My stint in the Executive Office of the President as a senior economist spanned the last months of the Clinton Administration and the first months of the G.W. Bush Administration. In the first months of 2001, we knew massive tax cuts were coming; we weren’t so sure that we’d be in a long term ground war on the Asian continent.
First, consider likely new Treasury issuance:
Second, consider what foreign demand has been over the past few years:
In other words, we better hope China starts “manipulating” its currency again if we don’t want Treasury rates to rise a lot relative to baseline (see Kitchen-Chinn (2012) for estimates of the impact of foreign purchases).
Third, consider what happens if the rosy scenarios for growth don’t pan out, and if we have some (partially anticipated) elevated defense expenditures. Expenditures for the Iraqi theater of operations only (i.e., not including Afghanistan) were about 874 billion FY2010$ through FY2012. Here’s a figure from this post.
Figure 3: Cumulative real direct costs, in constant (FY2010) dollars by fiscal year, in the Iraq theater of operations (“Operation Iraqi Freedom”). Does not include debt service costs. Source: Nominal figures from Amy Belasco, “The Cost of Iraq, Afghanistan, and Other Global War on Terror Operations Since 9/11,” RL33110, Congressional Research Service, March 29, 2011, Table 3. Data for FY2011 is for continuing resolution, for 2012 is Administration FY2012 request. Deflated by CPI-all. CPI for 2011 assumes September 2011 m/m inflation is the same as August 2011 m/m inflation. Assumes 2012 inflation is equal to August 2011 CBO forecast for CY2012 inflation.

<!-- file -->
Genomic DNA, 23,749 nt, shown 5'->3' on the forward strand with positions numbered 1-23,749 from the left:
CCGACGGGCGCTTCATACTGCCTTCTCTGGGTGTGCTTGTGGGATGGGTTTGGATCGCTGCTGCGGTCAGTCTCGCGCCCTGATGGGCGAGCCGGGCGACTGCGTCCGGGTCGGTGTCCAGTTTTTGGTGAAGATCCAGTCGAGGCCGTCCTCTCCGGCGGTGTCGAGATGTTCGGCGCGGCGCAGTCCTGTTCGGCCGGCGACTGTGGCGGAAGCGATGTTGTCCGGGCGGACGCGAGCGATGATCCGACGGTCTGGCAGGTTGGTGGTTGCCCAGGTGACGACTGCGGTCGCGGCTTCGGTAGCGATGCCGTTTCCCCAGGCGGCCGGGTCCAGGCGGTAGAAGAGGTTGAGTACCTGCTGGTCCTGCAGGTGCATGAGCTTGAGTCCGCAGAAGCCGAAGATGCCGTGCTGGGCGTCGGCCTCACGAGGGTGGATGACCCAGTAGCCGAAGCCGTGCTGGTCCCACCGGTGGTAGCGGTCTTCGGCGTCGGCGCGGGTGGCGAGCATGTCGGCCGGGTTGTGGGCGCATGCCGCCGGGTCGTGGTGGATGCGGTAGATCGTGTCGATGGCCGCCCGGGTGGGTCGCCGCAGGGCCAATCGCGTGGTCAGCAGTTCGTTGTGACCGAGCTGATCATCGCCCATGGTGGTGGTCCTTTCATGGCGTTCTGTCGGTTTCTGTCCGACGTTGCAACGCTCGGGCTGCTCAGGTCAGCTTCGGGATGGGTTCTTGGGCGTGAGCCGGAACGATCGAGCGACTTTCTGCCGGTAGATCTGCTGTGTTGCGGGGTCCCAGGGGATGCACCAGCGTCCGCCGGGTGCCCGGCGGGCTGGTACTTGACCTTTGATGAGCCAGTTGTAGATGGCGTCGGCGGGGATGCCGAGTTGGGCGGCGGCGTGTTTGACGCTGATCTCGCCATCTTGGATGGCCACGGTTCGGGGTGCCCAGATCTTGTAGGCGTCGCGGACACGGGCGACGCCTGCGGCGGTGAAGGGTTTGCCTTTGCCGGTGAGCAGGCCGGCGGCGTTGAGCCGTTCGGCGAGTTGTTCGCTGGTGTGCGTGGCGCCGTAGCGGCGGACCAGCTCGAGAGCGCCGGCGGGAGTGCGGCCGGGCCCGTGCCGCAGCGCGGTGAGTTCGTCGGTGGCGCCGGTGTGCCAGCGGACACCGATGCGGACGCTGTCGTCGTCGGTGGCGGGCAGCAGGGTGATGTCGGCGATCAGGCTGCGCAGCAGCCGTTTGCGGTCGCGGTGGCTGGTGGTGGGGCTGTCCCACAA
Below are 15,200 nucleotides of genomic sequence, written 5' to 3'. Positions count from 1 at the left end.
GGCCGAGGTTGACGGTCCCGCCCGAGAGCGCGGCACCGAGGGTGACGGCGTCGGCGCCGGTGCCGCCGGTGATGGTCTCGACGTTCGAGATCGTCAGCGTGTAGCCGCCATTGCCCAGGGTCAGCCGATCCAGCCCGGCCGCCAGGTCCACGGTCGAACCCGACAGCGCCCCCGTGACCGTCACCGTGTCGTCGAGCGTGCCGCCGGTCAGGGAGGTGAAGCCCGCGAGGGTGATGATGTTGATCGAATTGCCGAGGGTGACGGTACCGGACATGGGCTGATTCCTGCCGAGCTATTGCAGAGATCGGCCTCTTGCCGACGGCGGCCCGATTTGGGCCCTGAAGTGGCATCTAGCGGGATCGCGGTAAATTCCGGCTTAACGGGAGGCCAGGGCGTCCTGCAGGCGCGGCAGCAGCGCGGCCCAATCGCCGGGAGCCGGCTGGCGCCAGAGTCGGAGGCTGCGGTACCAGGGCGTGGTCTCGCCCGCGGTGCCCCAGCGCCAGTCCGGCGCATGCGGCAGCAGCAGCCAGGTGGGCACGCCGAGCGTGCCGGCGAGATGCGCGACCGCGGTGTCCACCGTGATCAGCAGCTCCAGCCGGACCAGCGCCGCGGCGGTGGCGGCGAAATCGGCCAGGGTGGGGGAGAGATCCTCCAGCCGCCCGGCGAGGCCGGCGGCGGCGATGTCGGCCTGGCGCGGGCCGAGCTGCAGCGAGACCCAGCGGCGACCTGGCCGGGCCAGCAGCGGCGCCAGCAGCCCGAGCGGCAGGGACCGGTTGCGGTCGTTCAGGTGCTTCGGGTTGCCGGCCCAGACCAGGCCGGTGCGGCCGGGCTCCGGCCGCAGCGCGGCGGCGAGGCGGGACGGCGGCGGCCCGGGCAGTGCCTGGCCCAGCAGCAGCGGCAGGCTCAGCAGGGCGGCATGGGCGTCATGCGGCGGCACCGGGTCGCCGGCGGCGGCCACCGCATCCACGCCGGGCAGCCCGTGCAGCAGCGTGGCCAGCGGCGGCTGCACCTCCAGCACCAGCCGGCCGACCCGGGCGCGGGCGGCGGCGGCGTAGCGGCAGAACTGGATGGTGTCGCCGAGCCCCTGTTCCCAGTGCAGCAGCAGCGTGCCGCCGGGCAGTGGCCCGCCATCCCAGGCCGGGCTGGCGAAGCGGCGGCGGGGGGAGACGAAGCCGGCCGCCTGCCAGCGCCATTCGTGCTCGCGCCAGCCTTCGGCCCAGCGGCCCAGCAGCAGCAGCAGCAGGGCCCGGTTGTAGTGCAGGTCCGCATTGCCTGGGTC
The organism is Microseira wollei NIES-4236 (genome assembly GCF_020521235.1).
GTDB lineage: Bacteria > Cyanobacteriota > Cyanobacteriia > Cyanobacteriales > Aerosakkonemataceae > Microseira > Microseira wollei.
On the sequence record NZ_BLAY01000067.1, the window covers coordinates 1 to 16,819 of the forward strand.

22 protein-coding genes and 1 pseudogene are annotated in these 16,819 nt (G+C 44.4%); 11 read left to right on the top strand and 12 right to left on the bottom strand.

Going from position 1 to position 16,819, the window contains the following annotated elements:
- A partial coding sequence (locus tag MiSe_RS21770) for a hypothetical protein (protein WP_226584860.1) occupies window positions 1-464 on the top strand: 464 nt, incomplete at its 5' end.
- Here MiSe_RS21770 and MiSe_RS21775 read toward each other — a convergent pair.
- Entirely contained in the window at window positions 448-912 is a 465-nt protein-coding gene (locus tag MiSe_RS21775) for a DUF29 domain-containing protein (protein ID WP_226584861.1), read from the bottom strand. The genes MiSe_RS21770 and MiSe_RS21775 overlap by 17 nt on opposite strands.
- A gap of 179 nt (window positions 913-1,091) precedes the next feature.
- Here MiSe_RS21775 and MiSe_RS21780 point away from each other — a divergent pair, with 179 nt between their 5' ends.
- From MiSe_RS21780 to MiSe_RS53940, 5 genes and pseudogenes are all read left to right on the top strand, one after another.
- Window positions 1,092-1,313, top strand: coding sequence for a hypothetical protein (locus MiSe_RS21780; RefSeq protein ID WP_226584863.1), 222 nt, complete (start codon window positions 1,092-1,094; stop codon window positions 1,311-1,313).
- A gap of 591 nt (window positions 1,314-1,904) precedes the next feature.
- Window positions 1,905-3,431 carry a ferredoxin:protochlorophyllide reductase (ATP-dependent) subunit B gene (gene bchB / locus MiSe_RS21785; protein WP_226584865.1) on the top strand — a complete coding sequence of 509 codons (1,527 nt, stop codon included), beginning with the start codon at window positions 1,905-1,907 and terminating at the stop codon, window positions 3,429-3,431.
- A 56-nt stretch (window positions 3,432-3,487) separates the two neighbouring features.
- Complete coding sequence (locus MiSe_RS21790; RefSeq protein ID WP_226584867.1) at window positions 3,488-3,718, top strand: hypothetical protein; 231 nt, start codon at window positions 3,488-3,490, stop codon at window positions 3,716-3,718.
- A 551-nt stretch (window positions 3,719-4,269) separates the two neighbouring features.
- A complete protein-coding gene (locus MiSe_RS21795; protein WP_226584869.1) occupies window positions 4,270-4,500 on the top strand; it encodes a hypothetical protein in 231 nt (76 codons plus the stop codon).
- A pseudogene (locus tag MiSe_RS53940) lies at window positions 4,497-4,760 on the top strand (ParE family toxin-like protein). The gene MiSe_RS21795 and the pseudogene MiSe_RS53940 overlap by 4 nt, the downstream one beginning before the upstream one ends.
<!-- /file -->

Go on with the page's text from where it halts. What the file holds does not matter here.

Obviously, Korea is not Iraq. That isn’t necessarily comforting. From The National Interest:
At its peak in 1952, Washington was spending around 4.2 percent of U.S. GDP fighting the Korean War. While Pentagon officials believe another war on the Korean Peninsula could be finished far more quickly, reducing the likely casualties and cost, there is a risk that the conflict could last much longer.
The Iraq War that began in 2003 was predicted to last only a few weeks, but it was not until December 2011 that the last U.S. military personnel left the Middle Eastern nation. The total cost of the war, which was originally forecast at $60 billion, ended up at nearly $1 trillion (5 percent of U.S. GDP), according to estimates by the Congressional Budget Office.
The cost of reconstruction could also be “enormous,” Capital Economics argues.
“After the most recent wars in Iraq and Afghanistan, the US government spent around $170 billion on reconstruction. South Korea’s economy is around 30 times bigger than these two countries’ GDP. If the US were to spend proportionally the same amount on reconstruction in South Korea as it did in Iraq and Afghanistan, it would add another 30 percent of GDP to its national debt,” the London-based consultancy says.
“The upshot is that a prolonged war in Korea could significantly push up federal debt in the US, which at 75 percent of GDP, is already uncomfortably high.”
So, the question is whether we want to engage in reckless fiscal profligacy when there is a real likelihood under the current Administration of elevated defense-related costs (see the outcome of this choice here).